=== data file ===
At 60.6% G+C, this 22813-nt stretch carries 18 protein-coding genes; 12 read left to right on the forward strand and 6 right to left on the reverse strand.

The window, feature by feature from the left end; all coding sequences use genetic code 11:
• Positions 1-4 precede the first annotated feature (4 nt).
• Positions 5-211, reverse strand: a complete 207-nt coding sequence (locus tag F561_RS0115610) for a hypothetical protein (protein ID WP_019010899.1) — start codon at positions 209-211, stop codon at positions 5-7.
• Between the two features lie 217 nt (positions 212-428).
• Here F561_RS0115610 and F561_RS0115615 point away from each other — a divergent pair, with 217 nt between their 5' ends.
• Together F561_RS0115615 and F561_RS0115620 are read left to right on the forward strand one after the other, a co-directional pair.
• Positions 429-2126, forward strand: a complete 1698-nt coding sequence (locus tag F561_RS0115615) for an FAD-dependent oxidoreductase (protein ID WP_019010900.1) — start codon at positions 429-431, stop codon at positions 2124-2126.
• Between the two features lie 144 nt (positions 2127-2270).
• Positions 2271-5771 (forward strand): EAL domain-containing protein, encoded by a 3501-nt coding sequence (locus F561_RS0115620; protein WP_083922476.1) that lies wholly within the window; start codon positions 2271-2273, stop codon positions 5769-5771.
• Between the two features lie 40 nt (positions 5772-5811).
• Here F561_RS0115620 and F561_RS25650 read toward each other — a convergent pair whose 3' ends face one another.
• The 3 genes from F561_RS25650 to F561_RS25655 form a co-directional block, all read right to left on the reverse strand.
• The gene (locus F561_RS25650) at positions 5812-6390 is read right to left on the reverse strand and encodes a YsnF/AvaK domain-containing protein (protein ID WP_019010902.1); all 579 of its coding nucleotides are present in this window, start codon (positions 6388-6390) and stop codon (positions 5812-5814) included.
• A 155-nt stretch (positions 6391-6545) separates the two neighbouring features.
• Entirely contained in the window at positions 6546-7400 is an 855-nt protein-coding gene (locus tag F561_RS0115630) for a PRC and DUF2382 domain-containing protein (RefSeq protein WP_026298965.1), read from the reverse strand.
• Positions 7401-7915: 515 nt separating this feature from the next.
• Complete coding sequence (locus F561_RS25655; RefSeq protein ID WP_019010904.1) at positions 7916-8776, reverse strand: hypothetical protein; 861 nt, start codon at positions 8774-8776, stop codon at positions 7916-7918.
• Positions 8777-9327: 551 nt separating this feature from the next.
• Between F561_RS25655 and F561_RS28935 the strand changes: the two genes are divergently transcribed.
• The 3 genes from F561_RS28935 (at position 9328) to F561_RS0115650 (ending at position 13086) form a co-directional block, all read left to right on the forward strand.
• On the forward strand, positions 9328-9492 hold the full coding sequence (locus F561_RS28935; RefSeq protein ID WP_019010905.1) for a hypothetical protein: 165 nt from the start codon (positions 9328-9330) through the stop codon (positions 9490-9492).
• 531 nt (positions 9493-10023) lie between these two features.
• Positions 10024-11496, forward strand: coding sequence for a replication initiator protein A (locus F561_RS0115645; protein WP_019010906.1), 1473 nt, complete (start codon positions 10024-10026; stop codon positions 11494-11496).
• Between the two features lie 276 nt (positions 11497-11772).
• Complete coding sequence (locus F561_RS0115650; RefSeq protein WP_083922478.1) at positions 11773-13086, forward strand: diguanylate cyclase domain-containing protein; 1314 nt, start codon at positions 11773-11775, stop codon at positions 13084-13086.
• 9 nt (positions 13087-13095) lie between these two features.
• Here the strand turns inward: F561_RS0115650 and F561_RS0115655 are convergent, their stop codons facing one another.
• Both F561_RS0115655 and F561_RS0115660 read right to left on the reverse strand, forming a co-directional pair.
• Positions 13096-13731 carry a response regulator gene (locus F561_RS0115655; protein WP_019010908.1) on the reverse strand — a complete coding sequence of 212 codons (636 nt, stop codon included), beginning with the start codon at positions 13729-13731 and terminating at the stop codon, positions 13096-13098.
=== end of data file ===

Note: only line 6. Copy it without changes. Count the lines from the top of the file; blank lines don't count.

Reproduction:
• Here F561_RS0115610 and F561_RS0115615 point away from each other — a divergent pair, with 217 nt between their 5' ends.